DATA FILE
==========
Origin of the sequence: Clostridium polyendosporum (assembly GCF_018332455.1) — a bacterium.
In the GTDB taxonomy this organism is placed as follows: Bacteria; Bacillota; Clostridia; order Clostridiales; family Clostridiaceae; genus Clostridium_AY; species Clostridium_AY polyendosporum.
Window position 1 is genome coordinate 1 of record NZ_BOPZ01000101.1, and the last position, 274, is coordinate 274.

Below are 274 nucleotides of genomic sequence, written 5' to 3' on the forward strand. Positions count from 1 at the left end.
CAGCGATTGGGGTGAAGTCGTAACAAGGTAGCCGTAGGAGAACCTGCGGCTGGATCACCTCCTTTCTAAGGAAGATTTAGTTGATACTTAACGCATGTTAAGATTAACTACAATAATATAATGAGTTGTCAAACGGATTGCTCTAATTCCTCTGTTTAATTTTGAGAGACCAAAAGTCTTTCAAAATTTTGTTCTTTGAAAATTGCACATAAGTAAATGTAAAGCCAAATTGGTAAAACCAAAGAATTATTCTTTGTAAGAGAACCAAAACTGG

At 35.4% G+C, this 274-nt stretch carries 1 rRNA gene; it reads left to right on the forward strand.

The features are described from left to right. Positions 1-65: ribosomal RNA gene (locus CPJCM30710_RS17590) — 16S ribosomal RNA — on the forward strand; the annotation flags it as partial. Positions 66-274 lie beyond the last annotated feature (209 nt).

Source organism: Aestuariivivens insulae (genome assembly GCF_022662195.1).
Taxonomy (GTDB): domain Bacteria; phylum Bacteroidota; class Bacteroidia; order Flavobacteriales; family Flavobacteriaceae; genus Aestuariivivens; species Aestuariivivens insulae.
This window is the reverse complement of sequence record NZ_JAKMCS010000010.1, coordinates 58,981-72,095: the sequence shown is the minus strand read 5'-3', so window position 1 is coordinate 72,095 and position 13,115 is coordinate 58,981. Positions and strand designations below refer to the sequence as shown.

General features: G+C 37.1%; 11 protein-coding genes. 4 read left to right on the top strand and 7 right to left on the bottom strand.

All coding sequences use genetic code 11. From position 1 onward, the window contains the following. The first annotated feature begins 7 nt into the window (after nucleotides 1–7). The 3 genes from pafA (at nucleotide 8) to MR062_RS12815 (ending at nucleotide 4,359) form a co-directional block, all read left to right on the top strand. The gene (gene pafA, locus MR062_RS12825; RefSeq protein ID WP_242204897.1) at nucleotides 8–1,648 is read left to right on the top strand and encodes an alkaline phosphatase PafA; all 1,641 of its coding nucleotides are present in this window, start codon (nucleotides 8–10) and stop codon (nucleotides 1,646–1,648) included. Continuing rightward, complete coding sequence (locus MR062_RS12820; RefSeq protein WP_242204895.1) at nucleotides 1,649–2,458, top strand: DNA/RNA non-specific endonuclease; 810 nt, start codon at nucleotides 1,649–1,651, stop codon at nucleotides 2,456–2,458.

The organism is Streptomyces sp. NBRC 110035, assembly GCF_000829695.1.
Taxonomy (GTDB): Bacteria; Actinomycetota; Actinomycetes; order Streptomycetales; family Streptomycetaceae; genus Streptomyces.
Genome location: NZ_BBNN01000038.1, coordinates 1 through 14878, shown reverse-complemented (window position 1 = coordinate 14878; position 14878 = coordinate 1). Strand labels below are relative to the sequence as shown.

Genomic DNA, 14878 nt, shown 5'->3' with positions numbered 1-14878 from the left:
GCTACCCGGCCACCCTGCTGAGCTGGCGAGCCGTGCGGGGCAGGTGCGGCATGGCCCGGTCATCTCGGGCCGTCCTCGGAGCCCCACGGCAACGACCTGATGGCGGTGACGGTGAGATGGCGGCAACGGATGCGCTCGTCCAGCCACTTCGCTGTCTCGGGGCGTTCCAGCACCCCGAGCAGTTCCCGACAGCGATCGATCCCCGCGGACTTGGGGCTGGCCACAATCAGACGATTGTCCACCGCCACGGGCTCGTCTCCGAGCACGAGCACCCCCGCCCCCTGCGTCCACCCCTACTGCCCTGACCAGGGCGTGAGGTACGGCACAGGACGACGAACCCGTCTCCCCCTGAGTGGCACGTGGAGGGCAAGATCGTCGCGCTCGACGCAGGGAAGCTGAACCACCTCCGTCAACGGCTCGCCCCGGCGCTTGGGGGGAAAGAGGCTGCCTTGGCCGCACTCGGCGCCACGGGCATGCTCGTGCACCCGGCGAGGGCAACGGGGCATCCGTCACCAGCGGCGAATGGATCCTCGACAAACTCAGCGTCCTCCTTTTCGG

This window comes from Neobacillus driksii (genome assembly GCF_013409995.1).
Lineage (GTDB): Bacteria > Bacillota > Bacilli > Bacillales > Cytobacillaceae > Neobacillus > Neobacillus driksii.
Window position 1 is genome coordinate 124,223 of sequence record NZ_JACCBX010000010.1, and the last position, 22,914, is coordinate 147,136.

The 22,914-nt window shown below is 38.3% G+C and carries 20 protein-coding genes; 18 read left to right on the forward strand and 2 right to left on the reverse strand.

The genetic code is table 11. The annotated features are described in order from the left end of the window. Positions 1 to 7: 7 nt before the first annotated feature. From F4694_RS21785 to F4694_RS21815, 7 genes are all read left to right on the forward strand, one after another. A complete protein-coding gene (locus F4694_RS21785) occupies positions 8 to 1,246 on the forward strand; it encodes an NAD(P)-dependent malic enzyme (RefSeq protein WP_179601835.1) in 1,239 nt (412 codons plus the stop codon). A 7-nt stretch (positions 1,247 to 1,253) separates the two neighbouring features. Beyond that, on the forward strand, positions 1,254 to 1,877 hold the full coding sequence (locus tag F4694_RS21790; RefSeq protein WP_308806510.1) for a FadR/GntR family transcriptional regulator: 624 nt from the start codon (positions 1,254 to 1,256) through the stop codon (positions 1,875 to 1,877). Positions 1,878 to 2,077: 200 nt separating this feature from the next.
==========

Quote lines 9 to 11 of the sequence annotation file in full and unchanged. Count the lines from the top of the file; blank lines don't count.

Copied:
Taxonomy (GTDB): domain Bacteria; phylum Bacteroidota; class Bacteroidia; order Flavobacteriales; family Flavobacteriaceae; genus Aestuariivivens; species Aestuariivivens insulae.
This window is the reverse complement of sequence record NZ_JAKMCS010000010.1, coordinates 58,981-72,095: the sequence shown is the minus strand read 5'-3', so window position 1 is coordinate 72,095 and position 13,115 is coordinate 58,981. Positions and strand designations below refer to the sequence as shown.

General features: G+C 37.1%; 11 protein-coding genes. 4 read left to right on the top strand and 7 right to left on the bottom strand.